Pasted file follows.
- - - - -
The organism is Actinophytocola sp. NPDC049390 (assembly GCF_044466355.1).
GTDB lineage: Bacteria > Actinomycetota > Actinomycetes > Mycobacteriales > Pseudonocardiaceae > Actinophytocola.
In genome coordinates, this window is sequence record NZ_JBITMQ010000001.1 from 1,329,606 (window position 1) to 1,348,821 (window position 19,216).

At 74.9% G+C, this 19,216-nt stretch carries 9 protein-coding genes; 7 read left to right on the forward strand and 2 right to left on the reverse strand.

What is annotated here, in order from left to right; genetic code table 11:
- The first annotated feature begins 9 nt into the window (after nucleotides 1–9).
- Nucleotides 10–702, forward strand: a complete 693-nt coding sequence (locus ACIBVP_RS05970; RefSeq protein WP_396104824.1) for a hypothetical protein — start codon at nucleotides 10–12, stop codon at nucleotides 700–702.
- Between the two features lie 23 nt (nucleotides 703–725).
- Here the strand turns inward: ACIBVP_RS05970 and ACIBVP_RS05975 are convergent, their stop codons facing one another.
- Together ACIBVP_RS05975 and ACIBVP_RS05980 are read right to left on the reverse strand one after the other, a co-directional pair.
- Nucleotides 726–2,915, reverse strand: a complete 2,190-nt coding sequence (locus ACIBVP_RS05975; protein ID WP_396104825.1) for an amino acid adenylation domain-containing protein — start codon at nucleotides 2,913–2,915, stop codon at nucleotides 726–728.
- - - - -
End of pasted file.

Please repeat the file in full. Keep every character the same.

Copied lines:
The organism is Actinophytocola sp. NPDC049390 (assembly GCF_044466355.1).
GTDB lineage: Bacteria > Actinomycetota > Actinomycetes > Mycobacteriales > Pseudonocardiaceae > Actinophytocola.
In genome coordinates, this window is sequence record NZ_JBITMQ010000001.1 from 1,329,606 (window position 1) to 1,348,821 (window position 19,216).

At 74.9% G+C, this 19,216-nt stretch carries 9 protein-coding genes; 7 read left to right on the forward strand and 2 right to left on the reverse strand.

What is annotated here, in order from left to right; genetic code table 11:
- The first annotated feature begins 9 nt into the window (after nucleotides 1–9).
- Nucleotides 10–702, forward strand: a complete 693-nt coding sequence (locus ACIBVP_RS05970; RefSeq protein WP_396104824.1) for a hypothetical protein — start codon at nucleotides 10–12, stop codon at nucleotides 700–702.
- Between the two features lie 23 nt (nucleotides 703–725).
- Here the strand turns inward: ACIBVP_RS05970 and ACIBVP_RS05975 are convergent, their stop codons facing one another.
- Together ACIBVP_RS05975 and ACIBVP_RS05980 are read right to left on the reverse strand one after the other, a co-directional pair.
- Nucleotides 726–2,915, reverse strand: a complete 2,190-nt coding sequence (locus ACIBVP_RS05975; protein ID WP_396104825.1) for an amino acid adenylation domain-containing protein — start codon at nucleotides 2,913–2,915, stop codon at nucleotides 726–728.